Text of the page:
Memorial of Saint Gregory the Great, pope and doctor of the Church
(I Corinthians 3:18-23; Luke 5:1-11)
St. Gregory the Great ranks high on any list of great popes. After saving Rome from devastation by the Lombards, he was considered the city’s civil as well as spiritual leader. He took keen interest in providing for the poor with the revenue received from the lands the Church owned. He also had a hand in modifying the liturgy and in forming “Gregorian chant.” He preached extremely well and wrote important books on morality and pastoral care. Most remarkably, with all these accomplishments Gregory maintained a humble demeanor. His manner is reminiscent of his predecessor in today’s gospel.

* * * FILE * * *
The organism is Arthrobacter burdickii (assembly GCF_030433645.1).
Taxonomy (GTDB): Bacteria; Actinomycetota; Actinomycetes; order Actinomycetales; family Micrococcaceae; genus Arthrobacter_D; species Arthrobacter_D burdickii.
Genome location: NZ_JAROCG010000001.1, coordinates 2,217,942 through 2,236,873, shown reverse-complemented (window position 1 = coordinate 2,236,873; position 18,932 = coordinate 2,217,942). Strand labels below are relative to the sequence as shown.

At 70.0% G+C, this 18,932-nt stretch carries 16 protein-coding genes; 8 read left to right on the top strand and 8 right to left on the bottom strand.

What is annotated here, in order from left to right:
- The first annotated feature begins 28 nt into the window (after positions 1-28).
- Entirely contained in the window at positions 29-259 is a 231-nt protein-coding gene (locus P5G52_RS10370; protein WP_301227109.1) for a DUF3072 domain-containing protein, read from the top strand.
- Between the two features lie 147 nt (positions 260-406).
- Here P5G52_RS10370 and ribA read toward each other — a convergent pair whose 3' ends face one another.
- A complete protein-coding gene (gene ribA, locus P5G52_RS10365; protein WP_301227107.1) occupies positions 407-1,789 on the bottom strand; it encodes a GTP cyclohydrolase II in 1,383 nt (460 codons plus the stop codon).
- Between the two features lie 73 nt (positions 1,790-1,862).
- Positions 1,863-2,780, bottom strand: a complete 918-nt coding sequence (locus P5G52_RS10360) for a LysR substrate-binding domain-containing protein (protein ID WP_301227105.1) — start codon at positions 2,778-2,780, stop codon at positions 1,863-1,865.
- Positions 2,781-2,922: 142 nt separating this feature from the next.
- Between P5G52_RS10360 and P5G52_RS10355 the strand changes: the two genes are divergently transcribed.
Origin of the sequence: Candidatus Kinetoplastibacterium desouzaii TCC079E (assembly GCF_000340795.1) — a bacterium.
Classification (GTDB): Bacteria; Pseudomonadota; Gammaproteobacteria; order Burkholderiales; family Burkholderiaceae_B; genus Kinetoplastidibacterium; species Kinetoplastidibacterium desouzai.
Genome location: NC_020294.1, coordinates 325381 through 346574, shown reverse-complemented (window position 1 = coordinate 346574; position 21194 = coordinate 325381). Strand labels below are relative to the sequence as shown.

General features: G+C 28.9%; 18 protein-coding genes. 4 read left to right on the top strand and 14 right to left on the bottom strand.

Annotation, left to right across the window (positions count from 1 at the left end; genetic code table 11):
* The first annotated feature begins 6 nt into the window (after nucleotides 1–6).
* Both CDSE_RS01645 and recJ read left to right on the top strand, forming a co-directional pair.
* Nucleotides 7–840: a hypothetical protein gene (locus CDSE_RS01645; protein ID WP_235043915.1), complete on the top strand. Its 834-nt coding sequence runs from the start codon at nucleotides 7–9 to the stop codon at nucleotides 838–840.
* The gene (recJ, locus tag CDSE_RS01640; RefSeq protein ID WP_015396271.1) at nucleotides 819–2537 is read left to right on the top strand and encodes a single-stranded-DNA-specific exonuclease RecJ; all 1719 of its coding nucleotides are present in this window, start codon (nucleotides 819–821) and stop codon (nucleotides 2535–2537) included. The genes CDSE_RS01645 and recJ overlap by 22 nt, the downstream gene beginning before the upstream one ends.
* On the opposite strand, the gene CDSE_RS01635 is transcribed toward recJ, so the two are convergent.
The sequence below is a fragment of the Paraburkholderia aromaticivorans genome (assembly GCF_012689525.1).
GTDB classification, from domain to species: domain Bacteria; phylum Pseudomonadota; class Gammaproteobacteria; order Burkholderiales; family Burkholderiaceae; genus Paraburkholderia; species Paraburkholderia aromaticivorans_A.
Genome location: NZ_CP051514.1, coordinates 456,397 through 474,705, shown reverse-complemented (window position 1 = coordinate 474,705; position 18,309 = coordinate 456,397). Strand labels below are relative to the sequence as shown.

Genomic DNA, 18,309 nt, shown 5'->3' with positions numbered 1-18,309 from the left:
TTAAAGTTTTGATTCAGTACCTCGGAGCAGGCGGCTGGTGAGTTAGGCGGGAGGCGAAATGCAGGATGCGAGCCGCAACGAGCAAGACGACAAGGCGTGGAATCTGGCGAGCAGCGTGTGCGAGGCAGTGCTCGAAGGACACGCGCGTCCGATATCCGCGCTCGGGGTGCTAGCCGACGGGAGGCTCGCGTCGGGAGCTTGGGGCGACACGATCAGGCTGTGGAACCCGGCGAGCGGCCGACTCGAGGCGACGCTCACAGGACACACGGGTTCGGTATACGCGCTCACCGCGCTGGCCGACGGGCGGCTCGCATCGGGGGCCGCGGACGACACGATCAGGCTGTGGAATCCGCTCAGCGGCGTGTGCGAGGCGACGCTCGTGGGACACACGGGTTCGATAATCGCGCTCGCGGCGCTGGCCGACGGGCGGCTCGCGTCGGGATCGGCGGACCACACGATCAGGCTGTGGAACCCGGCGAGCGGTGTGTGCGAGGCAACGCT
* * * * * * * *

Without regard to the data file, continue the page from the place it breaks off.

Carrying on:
Witnessing the great catch of fish catalyzed by Jesus’ holiness, Simon falls before him. He must admit to Jesus his unworthiness. “’… I am a sinful man,’” he says openly, hoping that his confession would mitigate the Lord’s judgment. But Jesus has no intention of punishing Simon. In fact, he means to convert the sinner’s strengths into resources for evangelization.
St. Gregory confessed openly that he did not always fulfill his responsibilities with due diligence. But he still led the Church faithfully. He saw himself how each of us should see herself or himself, “The servant of the servants of the Lord.”